I wish I had taken Rough Guide. Lonely Planet is usually better on maps but this time many of the maps are off and travel times and agencies. Here they are often missing. For instance: in Cusco the book fails to note that almost all the bus service south to Puno and La Paz starts at night. I found one company, Libertad, during the day. Cheap but sooooooo slow that I missed the border closing time, had to take another hotel. Then I could not get the cheaper US visa at Puno because the buses to La Paz, tourist buses that will actually leave on time, leave at 7 30 and 8 am, before the Bolivian Consulate opens.

Rough Guide has problems with the maps too. And they are not as up to date as I would like. But the information, the sites (LP gives a very truncated version of what to see with recommendations to ¨hire a guide'over and over again) where Rough Guide gives more city recomendations, and much better background information.

So, until they update, go with Rough Guide.

Oh and I bought the online version too, Kindle. Dreadful. Each page does not have a chapter heading. You never really know where you are. And try searching. It gives you all kinds of tidbits but often not the ones I want.
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4 of 5 people found the following review helpful
on January 16, 2013
I flew in Buenos Aires having not been informed, despite my research, that Argentina charges a $150 10yr visa.
That is pretty much my experience in a nutshell with this book.
Every backpacker that I met with this book had the same issues I did.
That is no excuse as I talked with locals and the prices haven't changed in a while.
I had always dreamed to go to SA with Lonely Planet.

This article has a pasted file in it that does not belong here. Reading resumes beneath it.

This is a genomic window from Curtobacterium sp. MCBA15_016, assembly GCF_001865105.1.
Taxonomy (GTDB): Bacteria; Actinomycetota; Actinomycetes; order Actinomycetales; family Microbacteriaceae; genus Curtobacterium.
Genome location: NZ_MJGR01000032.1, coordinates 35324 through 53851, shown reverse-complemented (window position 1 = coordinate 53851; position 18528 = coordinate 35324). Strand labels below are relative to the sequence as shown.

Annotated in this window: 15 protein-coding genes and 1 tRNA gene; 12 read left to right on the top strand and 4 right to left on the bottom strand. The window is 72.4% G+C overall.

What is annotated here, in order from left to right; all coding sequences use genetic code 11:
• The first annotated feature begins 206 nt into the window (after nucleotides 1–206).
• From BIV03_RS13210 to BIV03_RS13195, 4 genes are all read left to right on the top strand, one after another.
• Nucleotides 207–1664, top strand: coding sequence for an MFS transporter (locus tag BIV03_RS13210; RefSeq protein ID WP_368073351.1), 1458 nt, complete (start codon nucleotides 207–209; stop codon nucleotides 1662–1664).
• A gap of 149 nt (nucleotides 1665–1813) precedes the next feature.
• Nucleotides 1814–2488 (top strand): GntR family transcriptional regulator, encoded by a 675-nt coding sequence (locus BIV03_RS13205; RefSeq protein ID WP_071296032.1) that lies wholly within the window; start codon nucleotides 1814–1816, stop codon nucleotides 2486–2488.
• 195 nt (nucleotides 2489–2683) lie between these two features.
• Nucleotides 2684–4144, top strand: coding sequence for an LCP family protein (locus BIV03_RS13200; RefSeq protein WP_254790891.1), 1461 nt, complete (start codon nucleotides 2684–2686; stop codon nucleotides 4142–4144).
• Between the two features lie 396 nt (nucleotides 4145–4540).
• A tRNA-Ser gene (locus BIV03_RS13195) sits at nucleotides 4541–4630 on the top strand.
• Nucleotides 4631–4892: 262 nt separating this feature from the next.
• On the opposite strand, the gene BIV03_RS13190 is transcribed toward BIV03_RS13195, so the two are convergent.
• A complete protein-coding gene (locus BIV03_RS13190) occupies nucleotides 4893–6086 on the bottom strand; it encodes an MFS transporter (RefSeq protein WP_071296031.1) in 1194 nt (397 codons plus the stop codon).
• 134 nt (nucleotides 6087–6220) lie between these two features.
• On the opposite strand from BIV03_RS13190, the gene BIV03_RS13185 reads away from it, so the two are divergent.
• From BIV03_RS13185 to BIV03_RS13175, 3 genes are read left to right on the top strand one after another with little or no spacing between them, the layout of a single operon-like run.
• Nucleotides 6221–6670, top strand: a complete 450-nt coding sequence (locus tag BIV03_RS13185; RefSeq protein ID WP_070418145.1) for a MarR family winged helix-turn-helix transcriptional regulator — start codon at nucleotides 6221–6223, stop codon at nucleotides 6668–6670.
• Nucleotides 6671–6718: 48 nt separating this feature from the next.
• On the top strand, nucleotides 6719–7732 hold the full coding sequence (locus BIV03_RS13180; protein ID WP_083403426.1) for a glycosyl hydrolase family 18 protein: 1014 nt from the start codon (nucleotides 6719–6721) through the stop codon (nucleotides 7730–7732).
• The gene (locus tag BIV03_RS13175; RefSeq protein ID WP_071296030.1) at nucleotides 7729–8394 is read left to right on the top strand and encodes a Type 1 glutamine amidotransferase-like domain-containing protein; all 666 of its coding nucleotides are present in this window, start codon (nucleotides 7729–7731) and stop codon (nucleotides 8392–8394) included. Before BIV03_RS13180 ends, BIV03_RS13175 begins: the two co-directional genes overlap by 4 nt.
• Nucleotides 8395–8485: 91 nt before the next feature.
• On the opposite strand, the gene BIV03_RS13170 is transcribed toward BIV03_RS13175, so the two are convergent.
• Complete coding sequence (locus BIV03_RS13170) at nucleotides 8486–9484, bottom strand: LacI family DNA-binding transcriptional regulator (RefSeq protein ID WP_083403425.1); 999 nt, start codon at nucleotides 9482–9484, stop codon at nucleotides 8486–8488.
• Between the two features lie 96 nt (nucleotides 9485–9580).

I can firmly say that Lonely Planet ruined my trip as most of its information was wrong.

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1 of 1 people found the following review helpful
on March 21, 2013
This is by far the biggest let down of a book I have had from lonely planet. It is completely outdated and under researched. The restaurants and hostels we used were overpriced and under run (having "made it" by being in lp). I know guide books get outdated and had I known before I bought it it was 4 to 5 years old I wouldn't have. The history of places is helpful but get a different guidebook, they have that info too. Just buy a different book, one more up to date and where the things listed are less frequented by only tourists. (Half the people I have met while traveling have this book...)
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1 of 1 people found the following review helpful
on June 25, 2012
I did travel to Argentina, Bolivia and Brazil with this guidebook. I was using Lonely Planet's guidebooks a lot during my other travels so I can say, that this particular book is just OK. Its main competitor - Footprint - is much more useful and has much more information, but is harder to use on kindle as it is PDF version. For example, Lonely Planet guide book, Brazil section - Rio is missing map of Copacabana and Ipanema. Hope it will be cover in next edition.
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1 of 1 people found the following review helpful
on January 2, 2013
I have used printed lonely planets a lot, and they are a very good resource.

This ebook is a joke. It is just a "photo copy" of the printed versions.

Nothing interactive, no hyperlinks to go from a written description directly to a map for example.

In addition, it is impossible to zoom on the map, making most of them unreadable. Really? You couldn't make it possible to zoom maps?

Just say no.